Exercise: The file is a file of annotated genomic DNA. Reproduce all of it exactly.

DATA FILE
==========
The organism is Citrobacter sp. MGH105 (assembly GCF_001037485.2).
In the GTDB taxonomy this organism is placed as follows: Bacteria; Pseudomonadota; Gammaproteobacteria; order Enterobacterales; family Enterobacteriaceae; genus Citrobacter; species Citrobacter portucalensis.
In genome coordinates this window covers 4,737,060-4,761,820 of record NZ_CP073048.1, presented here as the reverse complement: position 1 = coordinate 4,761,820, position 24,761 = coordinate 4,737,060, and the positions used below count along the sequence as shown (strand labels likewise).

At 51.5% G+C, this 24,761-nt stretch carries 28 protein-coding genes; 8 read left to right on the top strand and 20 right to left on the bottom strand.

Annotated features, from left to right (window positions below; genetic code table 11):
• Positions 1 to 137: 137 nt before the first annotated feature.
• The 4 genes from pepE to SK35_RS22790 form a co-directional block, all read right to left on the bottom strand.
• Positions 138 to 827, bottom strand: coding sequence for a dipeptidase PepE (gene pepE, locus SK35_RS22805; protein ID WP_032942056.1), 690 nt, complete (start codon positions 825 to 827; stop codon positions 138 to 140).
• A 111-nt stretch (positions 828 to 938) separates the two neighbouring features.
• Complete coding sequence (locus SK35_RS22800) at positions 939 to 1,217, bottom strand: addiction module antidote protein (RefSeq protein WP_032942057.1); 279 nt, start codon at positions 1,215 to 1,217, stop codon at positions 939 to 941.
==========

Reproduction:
The organism is Citrobacter sp. MGH105 (assembly GCF_001037485.2).
In the GTDB taxonomy this organism is placed as follows: Bacteria; Pseudomonadota; Gammaproteobacteria; order Enterobacterales; family Enterobacteriaceae; genus Citrobacter; species Citrobacter portucalensis.
In genome coordinates this window covers 4,737,060-4,761,820 of record NZ_CP073048.1, presented here as the reverse complement: position 1 = coordinate 4,761,820, position 24,761 = coordinate 4,737,060, and the positions used below count along the sequence as shown (strand labels likewise).

At 51.5% G+C, this 24,761-nt stretch carries 28 protein-coding genes; 8 read left to right on the top strand and 20 right to left on the bottom strand.

Annotated features, from left to right (window positions below; genetic code table 11):
• Positions 1 to 137: 137 nt before the first annotated feature.
• The 4 genes from pepE to SK35_RS22790 form a co-directional block, all read right to left on the bottom strand.
• Positions 138 to 827, bottom strand: coding sequence for a dipeptidase PepE (gene pepE, locus SK35_RS22805; protein ID WP_032942056.1), 690 nt, complete (start codon positions 825 to 827; stop codon positions 138 to 140).
• A 111-nt stretch (positions 828 to 938) separates the two neighbouring features.
• Complete coding sequence (locus SK35_RS22800) at positions 939 to 1,217, bottom strand: addiction module antidote protein (RefSeq protein WP_032942057.1); 279 nt, start codon at positions 1,215 to 1,217, stop codon at positions 939 to 941.